The Alien Tort Claims Act – Foreigners, US Law and the Courts
The so-called Alien Tort Claims Act (also called the Alien Tort Act, Alien Tort Statute, or Alien Tort Provision) was enacted in 1789 as part of the Judiciary Act. It provides:
“The district courts shall have original jurisdiction of any civil action by an alien for a tort only, committed in violation of the law of nations or a treaty of the United States.” 28 U.S.C. § 1350
History of the Act and Recent Issues and Cases
For a comprehensive history of this Act and recent issues and cases relating to it see USA*Engage.
Sosa v. Alvarez-Machain and U.S. v. Alvarez-Machain
Via SCOTUSBlog we are directed to Charles Lane of the Washington Post and his article on the consolidated cases of Sosa v. Alvarez-Machain and U.S. v. Alvarez-Machain, for which the US Supreme Court has just granted certiorari review.
Lane writes, from one particular point of view:
“The Supreme Court announced yesterday that it will consider whether U.S. law permits the federal government to track down alleged criminals or terrorists and arrest them abroad, with or without the other country’s consent.”
In her New York Times article of December 2, 2003, “Reviewing Foreigners’ Use of Federal Courts”, Linda Greenhouse writes regarding this same matter from the opposite political perspective:
“Urged by the Bush administration to curb the growing recourse to United States courts as forums for international human rights cases, the Supreme Court agreed on Monday to review the use of a once-obscure 18th-century law as the jurisdictional basis for such lawsuits [i.e. suits in US courts by foreigners].”
What is at Stake in These Cases
For numerous reasons, the decision of the US Supreme Court in these Alvarez-Machain cases is very important.
As Lane writes about the upcoming Supreme Court decision on these consolidated cases:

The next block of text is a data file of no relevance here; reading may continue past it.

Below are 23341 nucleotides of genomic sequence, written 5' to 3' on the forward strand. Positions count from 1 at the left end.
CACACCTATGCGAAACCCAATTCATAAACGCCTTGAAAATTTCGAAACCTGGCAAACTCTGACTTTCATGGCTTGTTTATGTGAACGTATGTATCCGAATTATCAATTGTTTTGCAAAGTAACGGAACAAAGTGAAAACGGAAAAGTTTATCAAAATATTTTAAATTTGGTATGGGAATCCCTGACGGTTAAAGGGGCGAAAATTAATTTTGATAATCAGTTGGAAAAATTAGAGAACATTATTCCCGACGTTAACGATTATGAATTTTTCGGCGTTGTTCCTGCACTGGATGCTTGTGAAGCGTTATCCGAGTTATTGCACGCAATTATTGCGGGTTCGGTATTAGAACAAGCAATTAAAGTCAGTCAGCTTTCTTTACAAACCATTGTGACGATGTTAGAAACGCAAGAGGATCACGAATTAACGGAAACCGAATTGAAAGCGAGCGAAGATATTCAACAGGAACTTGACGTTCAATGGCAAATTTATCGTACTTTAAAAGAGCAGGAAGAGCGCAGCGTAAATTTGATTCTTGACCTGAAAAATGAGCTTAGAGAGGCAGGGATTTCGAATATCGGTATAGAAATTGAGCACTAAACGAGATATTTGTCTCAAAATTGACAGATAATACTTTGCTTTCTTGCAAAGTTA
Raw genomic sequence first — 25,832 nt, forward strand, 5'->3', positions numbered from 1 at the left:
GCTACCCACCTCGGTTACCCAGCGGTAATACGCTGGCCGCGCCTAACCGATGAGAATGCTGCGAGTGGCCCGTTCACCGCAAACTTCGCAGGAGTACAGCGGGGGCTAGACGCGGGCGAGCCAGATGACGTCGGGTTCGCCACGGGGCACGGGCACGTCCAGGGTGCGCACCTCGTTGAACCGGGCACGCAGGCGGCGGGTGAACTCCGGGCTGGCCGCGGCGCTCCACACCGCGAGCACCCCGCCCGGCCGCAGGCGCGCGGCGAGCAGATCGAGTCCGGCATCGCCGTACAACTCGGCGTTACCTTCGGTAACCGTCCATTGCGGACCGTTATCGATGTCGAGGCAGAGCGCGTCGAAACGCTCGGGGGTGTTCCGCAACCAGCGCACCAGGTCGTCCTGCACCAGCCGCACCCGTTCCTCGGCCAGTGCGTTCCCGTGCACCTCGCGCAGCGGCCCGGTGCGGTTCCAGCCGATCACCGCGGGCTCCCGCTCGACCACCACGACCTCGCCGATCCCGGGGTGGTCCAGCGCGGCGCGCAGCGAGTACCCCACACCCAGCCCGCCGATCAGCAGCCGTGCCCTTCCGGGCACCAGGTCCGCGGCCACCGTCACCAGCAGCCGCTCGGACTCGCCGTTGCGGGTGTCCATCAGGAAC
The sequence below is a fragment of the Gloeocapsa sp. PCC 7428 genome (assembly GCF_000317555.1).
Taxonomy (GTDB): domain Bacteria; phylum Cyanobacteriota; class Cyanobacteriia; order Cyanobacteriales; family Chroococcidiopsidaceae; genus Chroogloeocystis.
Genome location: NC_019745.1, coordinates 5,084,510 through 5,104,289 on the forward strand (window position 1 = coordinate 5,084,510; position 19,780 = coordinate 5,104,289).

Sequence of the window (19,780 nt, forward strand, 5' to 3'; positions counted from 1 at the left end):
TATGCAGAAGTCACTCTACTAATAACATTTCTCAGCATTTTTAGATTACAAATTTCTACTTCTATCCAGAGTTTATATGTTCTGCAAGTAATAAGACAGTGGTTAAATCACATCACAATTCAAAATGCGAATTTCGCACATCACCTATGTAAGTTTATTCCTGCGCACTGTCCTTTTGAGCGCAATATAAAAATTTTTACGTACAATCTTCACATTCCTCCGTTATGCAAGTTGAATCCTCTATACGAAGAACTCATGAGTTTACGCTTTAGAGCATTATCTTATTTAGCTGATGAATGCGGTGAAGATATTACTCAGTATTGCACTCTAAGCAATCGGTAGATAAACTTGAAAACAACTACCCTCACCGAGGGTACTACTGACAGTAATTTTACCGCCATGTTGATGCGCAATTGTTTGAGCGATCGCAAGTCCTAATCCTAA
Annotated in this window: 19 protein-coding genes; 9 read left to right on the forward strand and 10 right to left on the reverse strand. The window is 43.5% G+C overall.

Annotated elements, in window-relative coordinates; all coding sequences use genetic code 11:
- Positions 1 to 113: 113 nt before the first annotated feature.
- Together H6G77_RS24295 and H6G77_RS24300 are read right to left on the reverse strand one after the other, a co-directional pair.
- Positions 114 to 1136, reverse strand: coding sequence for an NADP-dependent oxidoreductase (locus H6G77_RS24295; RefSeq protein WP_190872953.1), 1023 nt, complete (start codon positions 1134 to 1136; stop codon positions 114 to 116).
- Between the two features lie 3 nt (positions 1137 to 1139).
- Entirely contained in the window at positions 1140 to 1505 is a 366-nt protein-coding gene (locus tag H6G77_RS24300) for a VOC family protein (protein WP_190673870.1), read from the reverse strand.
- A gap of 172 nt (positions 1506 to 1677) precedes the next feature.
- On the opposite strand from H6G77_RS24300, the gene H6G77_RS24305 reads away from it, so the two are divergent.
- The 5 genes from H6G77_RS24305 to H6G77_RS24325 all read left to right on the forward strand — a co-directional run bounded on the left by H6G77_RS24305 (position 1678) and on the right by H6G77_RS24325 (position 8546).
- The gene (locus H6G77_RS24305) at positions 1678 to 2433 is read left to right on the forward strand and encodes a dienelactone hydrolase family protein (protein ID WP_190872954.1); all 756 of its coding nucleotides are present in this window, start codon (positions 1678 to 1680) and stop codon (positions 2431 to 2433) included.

“The court’s eventual opinion might determine not only how much power the federal courts have to limit the tactics federal law enforcement may use to pursue wanted terrorists … but also how much power they have to hold U.S. and other corporations accountable for their foreign conduct.”
Update, December 8, 2005
This case was unanimously decided by the Supreme Court on June 29, 2004, in Sosa v. Alvarez-Machain, 542 U.S. 692 (2004).
Jonathan H. Adler at the National Review online writes as follows on July 1, 2004 in “Sosa Justice: The Supreme Court cuts off international-law suits – this time”.
“On June 29, the last day of its 2003-04 term, the Supreme Court unanimously rejected Alvarez-Machain’s claim. In Sosa v. Alvarez-Machain, the Court held that the ATS provided an insufficient basis for the suit, even if abducting the doctor from Mexico violated customary norms of international law. The primary opinion, written by Justice David Souter, made clear that only a very limited set of well-established, clearly defined violations of international law can be the basis for ATS suits [Alien Tort Statute (ATS), otherwise known as the Alien Tort Claims Act (ATCA)]. At the time the Congress enacted the ATS, this would have included only three crimes: violating safe conduct, infringing the rights of ambassadors, and piracy. As Souter noted, “It was this narrow set of violations of the law of nations, admitting of a judicial remedy and at the same time threatening serious consequences in international affairs that was probably on the minds of the men who drafted the ATS with its reference to tort.”
With this language the Souter opinion rejected the claim — put forward by many legal academics and activists — that the ATS authorizes federal courts to hear cases alleging nearly any torturous violation of international law. The mere recitation of principles in various international agreements, United Nations General Assembly resolutions, or conference consensus statements is insufficient basis to establish a claim under the ATS. Only norms of international law “accepted by the civilized world and defined with a specificity comparable” to the three aforementioned offenses recognized in the 18th century will do the trick. Even prohibitions contained in treaties signed and ratified by the United States may be unenforceable without further action by Congress to provide a cause of action in U.S. courts. In Alvarez-Machain’s case, neither the Universal Declaration of Human Rights nor the International Covenant on Civil and Political Rights, which the United States both signed and ratified, was sufficient to create a cause of action for unlawful detention under international law. This is significant because environmental and human-rights activists have launched dozens of suits in recent years against foreign nationals, governments, and multinational corporations alleging violations of international law based on all manner of international legal instruments. In this respect, the decision is quite good.”